New ranking reveals Russia’s top e-commerce sites

This article by EWDN originally appeared on August 3, 2016

Data Insight, a reputable Moscow-based research agency, and Ruward, a publisher of industry rankings, have just published the 2016 “E-Commerce Index TOP-100.” This index ranks Russian e-commerce sites by sales volumes, number of orders, average order value and other criteria, over the course of 2015.

Leading the ranking is Ulmart, a St. Petersburg based online retailer which has developed an original online-offline model and intends to go public this or next year., a leading flash sales platform backed by western investors, jumped to 8th place (compared with 31st in 2014), following a prosperous year which saw group sales increase by 50%., a footwear site launched by Rocket Internet in 2011, did not do so well. Its $202 million sales volume in 2015 was no more sufficient to secure its presence in the Top 10, believe Data Insight analysts.


Data Insight says that it has used advanced monitoring and measurement methods to complete this research, and that the concerned companies were invited to check and comment on the numbers.

The ranking only includes companies whose e-commerce activities in Russia are run by a legal entity registered in the country. Marketplaces, which the researchers have defined as sites where sales, or the major part of them, are made by third parties, are on their part excluded from the ranking.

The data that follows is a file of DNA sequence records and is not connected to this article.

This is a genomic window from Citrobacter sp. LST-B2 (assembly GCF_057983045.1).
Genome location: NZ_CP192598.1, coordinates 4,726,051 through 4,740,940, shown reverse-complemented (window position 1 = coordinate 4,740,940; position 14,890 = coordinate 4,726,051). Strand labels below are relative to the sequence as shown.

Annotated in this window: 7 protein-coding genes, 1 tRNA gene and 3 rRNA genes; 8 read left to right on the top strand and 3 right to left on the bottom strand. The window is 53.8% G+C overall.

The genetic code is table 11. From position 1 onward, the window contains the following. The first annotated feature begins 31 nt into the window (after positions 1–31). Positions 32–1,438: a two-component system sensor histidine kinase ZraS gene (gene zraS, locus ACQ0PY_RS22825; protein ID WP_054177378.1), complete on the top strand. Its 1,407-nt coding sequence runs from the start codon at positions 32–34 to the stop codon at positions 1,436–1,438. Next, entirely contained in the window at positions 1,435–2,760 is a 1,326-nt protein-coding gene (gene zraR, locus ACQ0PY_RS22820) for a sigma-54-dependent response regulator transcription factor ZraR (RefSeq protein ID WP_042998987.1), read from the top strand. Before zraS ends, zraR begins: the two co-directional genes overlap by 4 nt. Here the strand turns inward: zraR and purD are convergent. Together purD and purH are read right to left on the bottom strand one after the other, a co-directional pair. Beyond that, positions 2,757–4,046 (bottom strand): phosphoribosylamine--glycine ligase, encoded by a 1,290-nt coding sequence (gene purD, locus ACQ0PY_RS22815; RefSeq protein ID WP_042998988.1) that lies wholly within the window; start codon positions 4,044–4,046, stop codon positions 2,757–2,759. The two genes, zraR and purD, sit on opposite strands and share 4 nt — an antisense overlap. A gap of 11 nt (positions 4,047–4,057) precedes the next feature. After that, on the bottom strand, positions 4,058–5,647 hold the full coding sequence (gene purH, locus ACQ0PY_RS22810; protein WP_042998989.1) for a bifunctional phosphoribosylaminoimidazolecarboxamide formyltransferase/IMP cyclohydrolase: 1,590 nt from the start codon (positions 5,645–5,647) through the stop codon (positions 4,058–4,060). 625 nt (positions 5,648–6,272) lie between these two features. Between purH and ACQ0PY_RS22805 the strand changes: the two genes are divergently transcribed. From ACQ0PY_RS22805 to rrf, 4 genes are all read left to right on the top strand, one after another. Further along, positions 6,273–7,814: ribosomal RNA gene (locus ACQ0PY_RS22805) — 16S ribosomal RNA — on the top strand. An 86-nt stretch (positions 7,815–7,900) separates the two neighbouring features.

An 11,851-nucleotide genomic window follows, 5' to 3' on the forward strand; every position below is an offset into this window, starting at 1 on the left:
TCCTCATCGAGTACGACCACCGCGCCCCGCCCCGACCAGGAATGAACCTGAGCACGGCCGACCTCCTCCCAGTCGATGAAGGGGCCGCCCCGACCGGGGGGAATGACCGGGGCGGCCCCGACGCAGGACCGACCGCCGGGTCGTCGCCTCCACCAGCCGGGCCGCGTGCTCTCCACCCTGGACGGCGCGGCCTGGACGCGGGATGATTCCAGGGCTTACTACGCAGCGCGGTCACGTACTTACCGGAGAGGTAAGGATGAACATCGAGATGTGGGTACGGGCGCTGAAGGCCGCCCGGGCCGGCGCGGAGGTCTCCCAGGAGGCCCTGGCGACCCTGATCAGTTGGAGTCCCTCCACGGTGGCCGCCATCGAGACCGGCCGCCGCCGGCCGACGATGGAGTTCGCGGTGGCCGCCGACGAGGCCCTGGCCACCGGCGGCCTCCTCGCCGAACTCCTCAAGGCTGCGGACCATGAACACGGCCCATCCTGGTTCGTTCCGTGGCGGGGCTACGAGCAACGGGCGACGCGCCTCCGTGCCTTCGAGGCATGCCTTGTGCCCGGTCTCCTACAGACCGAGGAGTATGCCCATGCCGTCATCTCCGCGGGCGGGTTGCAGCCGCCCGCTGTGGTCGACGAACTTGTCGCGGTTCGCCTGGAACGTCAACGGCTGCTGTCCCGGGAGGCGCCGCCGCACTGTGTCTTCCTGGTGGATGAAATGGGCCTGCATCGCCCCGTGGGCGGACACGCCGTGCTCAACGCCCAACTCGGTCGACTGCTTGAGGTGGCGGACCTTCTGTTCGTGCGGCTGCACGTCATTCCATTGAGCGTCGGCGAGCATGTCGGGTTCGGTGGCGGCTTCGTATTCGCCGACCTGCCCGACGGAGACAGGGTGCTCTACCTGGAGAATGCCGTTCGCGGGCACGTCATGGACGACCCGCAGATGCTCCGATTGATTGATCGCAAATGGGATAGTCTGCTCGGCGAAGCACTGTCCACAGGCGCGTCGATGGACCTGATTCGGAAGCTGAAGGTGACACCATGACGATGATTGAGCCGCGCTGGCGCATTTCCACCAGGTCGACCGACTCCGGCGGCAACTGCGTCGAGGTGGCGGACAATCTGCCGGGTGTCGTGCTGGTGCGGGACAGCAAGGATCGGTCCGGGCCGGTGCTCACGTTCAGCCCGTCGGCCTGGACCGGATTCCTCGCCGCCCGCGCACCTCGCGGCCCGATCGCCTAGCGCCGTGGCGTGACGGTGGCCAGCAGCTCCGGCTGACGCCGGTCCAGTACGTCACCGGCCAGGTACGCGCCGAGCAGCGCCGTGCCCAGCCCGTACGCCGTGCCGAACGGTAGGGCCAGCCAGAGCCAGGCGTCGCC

This is why key players such as eBay, Yandex.Market and Wikimart, as well as China’s AliExpress and JD.COM, are not integrated in the ranking.

Most importantly, the ranking concerns e-commerce sites, not companies. Thus, the online sales activities of Otto Group, for example, are not ranked as such, but are classified via the group’s distinct brand sites, and

Top 25 Russian e-commerce sites in 2015

Russias top ecommerce sites

Sources: Data Insight, Ruward. See the full ranking (100 sites) in Russian here

Market trends

In 2015, Russia’s domestic online retail market still grew in real terms amid the crisis (see EWDN’s e-commerce report).

Russian e-commerce grew in rubles, reaching some 650 billion (+16%) as far as physical goods were concerned, according to Data Insight, while the inflation rate did not exceed 13%.

Given the ruble’s sharp depreciation, the picture looks darker in dollars: market size fell to $10.5 billion for physical goods, down 28% from 2014. (These numbers do not include cross-border orders, deliveries of ready meals as well as corporate, C2C, MLM and group purchases.)

A considerable growth potential is still ahead, however, since online retail accounts for just 2% of Russia’s total retail market.

Meanwhile, cross-border purchases continued to grow rapidly in 2015. Their value amounted to some $3.4 billion, up from $2.2 billion in 2014. However, only Chinese players, which saw their share of the cross-border flows jump to some 80%, benefited from this growth, while the activity of western merchants was severely hit by the ruble’s depreciation.